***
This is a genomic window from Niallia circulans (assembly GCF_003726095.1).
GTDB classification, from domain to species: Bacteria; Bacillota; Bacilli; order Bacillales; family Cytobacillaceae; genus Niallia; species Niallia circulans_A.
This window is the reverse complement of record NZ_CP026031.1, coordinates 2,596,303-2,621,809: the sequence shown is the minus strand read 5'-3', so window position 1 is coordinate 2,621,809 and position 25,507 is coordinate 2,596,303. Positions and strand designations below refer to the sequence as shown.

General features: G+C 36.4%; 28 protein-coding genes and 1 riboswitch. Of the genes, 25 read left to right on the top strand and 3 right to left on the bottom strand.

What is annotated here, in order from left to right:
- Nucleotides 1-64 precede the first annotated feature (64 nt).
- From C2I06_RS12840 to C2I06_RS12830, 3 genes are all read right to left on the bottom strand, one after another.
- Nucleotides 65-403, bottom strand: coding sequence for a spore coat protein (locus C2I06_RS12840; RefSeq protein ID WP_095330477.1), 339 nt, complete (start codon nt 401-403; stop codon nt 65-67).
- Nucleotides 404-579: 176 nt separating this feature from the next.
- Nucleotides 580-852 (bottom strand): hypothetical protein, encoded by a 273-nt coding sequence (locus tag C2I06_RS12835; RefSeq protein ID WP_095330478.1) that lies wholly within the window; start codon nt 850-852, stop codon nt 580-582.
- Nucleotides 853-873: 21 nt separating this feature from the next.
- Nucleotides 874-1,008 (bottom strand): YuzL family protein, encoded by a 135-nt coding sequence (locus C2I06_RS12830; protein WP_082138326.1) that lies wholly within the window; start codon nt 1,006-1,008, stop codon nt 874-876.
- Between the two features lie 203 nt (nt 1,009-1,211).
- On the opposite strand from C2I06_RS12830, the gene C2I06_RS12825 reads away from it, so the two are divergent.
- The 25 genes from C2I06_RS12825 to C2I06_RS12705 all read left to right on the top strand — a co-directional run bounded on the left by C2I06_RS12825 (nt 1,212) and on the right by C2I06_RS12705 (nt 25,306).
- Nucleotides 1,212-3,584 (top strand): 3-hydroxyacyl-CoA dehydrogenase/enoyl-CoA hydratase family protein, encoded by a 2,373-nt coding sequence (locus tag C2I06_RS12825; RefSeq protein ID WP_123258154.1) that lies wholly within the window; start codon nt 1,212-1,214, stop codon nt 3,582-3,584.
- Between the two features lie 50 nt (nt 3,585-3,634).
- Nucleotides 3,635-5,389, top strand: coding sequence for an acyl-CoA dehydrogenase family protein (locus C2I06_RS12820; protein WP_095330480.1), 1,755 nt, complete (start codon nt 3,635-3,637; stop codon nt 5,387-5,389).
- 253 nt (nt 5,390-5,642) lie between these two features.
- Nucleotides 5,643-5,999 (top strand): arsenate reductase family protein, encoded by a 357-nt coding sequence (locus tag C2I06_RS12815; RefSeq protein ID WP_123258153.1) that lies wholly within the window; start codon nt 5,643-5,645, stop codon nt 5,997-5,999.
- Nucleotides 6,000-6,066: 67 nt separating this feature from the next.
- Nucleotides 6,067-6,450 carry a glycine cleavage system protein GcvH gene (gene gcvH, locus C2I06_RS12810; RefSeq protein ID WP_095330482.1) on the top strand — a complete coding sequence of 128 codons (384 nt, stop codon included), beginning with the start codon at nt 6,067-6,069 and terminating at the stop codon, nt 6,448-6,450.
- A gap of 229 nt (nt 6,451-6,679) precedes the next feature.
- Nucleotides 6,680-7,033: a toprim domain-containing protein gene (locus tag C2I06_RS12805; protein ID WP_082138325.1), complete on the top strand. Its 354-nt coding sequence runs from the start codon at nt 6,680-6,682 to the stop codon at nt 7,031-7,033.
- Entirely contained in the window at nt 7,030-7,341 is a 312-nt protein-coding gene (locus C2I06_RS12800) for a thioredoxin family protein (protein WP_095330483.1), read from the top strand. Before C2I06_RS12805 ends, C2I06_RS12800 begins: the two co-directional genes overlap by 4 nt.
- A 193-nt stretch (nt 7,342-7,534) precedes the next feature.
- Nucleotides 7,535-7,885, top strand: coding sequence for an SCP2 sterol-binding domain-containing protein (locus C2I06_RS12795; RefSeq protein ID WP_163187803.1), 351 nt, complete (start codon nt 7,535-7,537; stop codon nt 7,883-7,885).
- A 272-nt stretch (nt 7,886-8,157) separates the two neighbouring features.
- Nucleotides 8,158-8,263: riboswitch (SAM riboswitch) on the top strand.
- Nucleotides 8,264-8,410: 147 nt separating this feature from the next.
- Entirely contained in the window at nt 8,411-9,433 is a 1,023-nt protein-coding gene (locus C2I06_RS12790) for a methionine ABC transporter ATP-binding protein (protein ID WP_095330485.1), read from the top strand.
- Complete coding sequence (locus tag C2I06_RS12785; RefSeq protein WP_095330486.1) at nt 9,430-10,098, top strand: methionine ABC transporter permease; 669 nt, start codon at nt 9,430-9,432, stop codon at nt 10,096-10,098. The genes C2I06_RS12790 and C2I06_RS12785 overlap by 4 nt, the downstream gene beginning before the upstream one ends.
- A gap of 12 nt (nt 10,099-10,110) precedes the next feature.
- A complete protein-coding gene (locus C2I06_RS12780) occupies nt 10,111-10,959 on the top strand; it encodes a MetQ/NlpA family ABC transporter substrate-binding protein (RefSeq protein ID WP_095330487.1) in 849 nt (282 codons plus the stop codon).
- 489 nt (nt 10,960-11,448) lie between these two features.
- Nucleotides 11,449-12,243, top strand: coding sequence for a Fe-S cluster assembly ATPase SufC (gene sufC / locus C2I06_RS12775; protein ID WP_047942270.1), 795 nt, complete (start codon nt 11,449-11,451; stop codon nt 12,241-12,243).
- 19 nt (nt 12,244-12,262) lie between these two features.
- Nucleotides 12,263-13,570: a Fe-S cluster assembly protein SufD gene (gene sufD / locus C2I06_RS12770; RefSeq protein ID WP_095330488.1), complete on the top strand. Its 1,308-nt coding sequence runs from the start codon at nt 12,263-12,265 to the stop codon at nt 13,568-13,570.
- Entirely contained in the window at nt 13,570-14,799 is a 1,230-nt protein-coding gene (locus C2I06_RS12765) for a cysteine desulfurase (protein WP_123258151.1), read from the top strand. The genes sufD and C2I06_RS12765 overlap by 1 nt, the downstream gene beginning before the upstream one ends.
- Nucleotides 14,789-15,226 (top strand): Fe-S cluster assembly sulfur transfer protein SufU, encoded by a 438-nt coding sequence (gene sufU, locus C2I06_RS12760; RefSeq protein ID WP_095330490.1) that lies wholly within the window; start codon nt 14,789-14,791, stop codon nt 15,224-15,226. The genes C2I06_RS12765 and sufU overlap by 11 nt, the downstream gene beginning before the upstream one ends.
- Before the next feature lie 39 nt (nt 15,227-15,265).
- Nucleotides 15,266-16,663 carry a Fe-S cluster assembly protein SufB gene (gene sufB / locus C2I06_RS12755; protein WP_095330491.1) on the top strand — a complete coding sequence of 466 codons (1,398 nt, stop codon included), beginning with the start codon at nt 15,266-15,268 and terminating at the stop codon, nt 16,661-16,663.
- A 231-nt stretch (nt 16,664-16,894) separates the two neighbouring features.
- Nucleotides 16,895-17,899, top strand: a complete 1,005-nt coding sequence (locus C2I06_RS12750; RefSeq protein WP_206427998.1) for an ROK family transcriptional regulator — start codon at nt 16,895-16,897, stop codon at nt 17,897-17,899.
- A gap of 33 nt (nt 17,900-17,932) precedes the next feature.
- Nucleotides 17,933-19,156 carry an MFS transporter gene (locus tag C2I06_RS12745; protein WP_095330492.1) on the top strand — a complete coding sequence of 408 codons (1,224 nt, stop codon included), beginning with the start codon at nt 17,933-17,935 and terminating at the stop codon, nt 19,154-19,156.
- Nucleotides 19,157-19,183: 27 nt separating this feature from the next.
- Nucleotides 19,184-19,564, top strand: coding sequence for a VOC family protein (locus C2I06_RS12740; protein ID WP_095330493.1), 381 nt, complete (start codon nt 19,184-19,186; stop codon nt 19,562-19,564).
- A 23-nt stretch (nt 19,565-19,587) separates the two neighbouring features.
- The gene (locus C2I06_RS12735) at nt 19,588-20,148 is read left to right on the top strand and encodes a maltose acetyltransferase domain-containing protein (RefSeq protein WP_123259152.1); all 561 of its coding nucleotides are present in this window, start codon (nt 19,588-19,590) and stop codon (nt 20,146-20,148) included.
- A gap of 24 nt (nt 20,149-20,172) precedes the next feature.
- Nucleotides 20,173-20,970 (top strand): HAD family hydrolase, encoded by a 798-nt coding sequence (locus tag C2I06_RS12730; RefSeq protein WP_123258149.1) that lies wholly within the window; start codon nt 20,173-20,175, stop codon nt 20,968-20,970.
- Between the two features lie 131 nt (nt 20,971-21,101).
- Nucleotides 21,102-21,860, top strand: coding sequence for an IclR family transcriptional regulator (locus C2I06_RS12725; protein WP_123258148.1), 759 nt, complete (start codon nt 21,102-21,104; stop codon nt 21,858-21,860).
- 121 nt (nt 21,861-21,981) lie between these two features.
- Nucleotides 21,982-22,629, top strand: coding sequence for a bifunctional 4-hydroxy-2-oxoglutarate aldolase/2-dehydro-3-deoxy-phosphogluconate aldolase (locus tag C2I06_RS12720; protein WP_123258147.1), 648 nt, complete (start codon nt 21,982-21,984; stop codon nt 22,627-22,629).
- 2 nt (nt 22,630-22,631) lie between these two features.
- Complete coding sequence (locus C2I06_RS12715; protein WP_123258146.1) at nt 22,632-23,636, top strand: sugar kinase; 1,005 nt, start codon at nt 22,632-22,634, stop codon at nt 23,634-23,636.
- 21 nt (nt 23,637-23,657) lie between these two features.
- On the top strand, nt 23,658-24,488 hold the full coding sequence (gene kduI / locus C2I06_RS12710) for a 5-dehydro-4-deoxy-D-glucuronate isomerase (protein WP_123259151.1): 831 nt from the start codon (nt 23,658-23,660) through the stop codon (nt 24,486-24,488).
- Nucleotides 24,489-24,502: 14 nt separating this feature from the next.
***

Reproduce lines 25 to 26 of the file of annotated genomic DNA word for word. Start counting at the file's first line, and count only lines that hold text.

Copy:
- Entirely contained in the window at nt 7,030-7,341 is a 312-nt protein-coding gene (locus C2I06_RS12800) for a thioredoxin family protein (protein WP_095330483.1), read from the top strand. Before C2I06_RS12805 ends, C2I06_RS12800 begins: the two co-directional genes overlap by 4 nt.
- A 193-nt stretch (nt 7,342-7,534) precedes the next feature.